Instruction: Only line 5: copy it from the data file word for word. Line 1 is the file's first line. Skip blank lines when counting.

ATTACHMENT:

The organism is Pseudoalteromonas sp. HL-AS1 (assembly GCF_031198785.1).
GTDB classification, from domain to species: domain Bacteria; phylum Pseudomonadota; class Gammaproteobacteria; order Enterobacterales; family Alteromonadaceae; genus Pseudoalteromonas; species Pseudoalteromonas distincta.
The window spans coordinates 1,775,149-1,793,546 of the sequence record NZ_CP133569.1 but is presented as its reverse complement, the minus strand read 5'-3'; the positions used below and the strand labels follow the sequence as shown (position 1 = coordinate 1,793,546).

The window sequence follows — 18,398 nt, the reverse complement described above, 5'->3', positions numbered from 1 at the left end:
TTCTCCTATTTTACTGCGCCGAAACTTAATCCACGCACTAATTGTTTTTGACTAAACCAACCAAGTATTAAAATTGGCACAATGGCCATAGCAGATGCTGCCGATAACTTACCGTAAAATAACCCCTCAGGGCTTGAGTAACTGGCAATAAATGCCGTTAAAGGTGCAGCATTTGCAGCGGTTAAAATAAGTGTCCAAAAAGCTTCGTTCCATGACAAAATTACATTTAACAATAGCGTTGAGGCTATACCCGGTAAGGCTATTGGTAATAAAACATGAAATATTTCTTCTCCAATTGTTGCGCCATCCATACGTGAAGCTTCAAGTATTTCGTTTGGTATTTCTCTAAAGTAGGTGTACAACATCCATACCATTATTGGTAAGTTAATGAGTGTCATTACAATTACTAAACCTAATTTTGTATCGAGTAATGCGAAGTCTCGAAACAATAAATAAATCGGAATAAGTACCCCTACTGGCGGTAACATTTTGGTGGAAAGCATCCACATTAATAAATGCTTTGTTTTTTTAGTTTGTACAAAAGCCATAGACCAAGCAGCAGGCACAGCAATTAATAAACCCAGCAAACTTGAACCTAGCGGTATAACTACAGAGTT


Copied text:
TTCTCCTATTTTACTGCGCCGAAACTTAATCCACGCACTAATTGTTTTTGACTAAACCAACCAAGTATTAAAATTGGCACAATGGCCATAGCAGATGCTGCCGATAACTTACCGTAAAATAACCCCTCAGGGCTTGAGTAACTGGCAATAAATGCCGTTAAAGGTGCAGCATTTGCAGCGGTTAAAATAAGTGTCCAAAAAGCTTCGTTCCATGACAAAATTACATTTAACAATAGCGTTGAGGCTATACCCGGTAAGGCTATTGGTAATAAAACATGAAATATTTCTTCTCCAATTGTTGCGCCATCCATACGTGAAGCTTCAAGTATTTCGTTTGGTATTTCTCTAAAGTAGGTGTACAACATCCATACCATTATTGGTAAGTTAATGAGTGTCATTACAATTACTAAACCTAATTTTGTATCGAGTAATGCGAAGTCTCGAAACAATAAATAAATCGGAATAAGTACCCCTACTGGCGGTAACATTTTGGTGGAAAGCATCCACATTAATAAATGCTTTGTTTTTTTAGTTTGTACAAAAGCCATAGACCAAGCAGCAGGCACAGCAATTAATAAACCCAGCAAACTTGAACCTAGCGGTATAACTACAGAGTT